The vast majority of people can avoid being too close and can minimize the risk of serious air bag injury by making simple changes in behavior. Shorter drivers can adjust their seating position. Front seat adult passengers can sit a safe distance from their air bag. Infants and children 12 and under should sit in the back seat. And everyone can buckle up. The limited number of people who may not be able to make these changes may benefit from having the opportunity to turn off their air bags when necessary.

<HR></BLOCKQUOTE>

I don't know how accurate their statistics are, but they don't seem to represent insurance companies.

Of course, it's in the best interest of the people who manufacture and sell the on/off switches to sensationalize stories such as those that my wife and I have heard about the hazards of air bags.

Oh well, live and learn.

While I believe the air bag is a good thing, I still don't believe in laws telling me what I can do with the safety systems on my cars. Emissions laws I can understand because they affect the entire community. But if I want to jump off of a cliff, that's my business.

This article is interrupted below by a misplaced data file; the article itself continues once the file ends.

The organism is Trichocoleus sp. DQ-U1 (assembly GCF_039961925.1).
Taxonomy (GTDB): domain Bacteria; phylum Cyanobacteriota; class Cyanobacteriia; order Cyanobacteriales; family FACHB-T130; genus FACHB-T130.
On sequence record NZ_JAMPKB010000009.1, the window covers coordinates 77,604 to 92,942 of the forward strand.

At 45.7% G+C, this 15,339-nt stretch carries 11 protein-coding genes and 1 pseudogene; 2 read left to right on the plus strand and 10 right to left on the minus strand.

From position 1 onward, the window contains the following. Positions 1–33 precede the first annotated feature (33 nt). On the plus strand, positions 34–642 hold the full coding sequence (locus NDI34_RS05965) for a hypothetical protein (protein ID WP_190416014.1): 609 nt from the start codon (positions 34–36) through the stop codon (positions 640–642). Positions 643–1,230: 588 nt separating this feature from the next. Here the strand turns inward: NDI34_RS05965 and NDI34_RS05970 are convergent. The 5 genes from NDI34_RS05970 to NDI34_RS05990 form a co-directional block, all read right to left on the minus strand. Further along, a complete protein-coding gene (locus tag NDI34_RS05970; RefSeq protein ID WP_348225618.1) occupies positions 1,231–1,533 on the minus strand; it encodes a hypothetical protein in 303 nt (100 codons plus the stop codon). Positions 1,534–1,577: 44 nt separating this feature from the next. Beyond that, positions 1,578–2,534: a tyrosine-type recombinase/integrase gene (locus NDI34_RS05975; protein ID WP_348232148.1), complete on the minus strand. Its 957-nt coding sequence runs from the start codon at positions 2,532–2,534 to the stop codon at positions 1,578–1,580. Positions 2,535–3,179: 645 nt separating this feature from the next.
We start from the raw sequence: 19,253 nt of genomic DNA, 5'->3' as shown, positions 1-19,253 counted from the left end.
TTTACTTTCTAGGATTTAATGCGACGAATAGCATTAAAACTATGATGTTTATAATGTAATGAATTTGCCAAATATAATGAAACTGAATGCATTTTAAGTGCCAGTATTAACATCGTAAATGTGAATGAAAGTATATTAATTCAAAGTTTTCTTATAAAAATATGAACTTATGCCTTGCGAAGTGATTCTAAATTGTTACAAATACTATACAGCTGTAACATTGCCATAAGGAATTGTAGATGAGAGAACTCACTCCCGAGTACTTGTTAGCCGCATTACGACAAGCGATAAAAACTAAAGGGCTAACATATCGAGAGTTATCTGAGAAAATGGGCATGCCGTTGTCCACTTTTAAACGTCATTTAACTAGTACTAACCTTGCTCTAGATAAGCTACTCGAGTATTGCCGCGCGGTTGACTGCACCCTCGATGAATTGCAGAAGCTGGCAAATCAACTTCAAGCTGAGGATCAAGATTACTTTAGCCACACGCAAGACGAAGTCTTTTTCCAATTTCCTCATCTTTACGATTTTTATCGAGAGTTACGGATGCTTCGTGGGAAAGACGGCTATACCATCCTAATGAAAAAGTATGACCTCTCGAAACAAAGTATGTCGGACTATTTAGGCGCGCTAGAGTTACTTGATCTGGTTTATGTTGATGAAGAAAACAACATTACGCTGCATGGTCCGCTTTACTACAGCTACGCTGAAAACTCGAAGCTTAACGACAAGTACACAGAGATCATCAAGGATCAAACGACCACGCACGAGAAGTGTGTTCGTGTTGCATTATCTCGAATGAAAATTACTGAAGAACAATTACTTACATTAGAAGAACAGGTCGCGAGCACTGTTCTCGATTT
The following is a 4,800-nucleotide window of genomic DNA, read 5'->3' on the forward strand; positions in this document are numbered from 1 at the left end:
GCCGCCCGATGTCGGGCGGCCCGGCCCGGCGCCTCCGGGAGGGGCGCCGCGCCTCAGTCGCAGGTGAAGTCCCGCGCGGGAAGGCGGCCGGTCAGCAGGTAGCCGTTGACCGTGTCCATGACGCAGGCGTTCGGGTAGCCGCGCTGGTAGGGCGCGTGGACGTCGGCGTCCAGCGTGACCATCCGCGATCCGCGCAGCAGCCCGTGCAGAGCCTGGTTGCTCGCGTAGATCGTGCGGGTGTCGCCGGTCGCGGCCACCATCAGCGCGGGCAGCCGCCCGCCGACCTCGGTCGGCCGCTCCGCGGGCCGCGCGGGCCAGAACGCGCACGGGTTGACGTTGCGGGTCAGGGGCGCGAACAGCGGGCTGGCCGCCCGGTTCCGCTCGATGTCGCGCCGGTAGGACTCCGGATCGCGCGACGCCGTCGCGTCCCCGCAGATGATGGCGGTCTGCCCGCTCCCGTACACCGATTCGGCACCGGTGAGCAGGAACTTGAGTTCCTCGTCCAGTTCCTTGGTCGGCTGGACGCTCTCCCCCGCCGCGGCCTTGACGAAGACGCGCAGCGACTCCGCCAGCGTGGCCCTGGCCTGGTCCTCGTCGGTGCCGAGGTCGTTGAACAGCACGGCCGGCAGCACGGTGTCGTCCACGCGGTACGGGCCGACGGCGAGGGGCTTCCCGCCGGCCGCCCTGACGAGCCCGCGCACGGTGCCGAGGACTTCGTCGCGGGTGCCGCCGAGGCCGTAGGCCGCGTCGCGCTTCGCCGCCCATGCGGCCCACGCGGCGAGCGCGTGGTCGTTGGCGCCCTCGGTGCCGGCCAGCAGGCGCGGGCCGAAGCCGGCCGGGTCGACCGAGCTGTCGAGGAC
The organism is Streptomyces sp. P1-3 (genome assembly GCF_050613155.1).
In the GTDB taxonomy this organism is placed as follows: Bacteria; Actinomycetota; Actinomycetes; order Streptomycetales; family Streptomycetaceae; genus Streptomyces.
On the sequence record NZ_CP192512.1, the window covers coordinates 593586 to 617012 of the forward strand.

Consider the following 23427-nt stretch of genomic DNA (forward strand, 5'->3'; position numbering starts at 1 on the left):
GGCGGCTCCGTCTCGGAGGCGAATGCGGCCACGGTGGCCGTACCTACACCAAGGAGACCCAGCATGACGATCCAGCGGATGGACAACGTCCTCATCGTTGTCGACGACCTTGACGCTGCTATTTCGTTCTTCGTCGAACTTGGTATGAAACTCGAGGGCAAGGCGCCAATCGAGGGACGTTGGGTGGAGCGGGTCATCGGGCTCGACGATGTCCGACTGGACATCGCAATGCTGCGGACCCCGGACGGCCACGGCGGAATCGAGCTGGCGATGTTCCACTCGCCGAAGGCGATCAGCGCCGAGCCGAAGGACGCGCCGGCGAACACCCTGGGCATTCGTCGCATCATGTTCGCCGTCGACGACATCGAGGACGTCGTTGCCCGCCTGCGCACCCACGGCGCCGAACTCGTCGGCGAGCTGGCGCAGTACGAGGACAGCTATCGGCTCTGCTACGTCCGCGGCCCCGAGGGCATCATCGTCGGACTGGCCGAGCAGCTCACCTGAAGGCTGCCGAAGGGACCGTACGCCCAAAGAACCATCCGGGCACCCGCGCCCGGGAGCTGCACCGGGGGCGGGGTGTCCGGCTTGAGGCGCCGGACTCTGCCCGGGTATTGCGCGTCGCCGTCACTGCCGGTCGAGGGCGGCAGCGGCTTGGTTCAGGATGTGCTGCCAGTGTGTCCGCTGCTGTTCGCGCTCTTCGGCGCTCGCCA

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Chad Landry
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'68 El Camino, 357, L31 Vortec heads, 700R4, 3.55 posi.
 

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Air bags are very expensive to have replaced after they've been inflated in an accident. If I owned a car with dual air bags, I'd definately install a switch to disable the passenger side bag when no passenger is in the seat. Some vehicles even come with factory shut off switches for the passenger side bag. The installation of a simple switch could save you up to $1500 replacing the air bag on the passenger side that went off in an accident, even though there was no passenger in the seat for it to protect.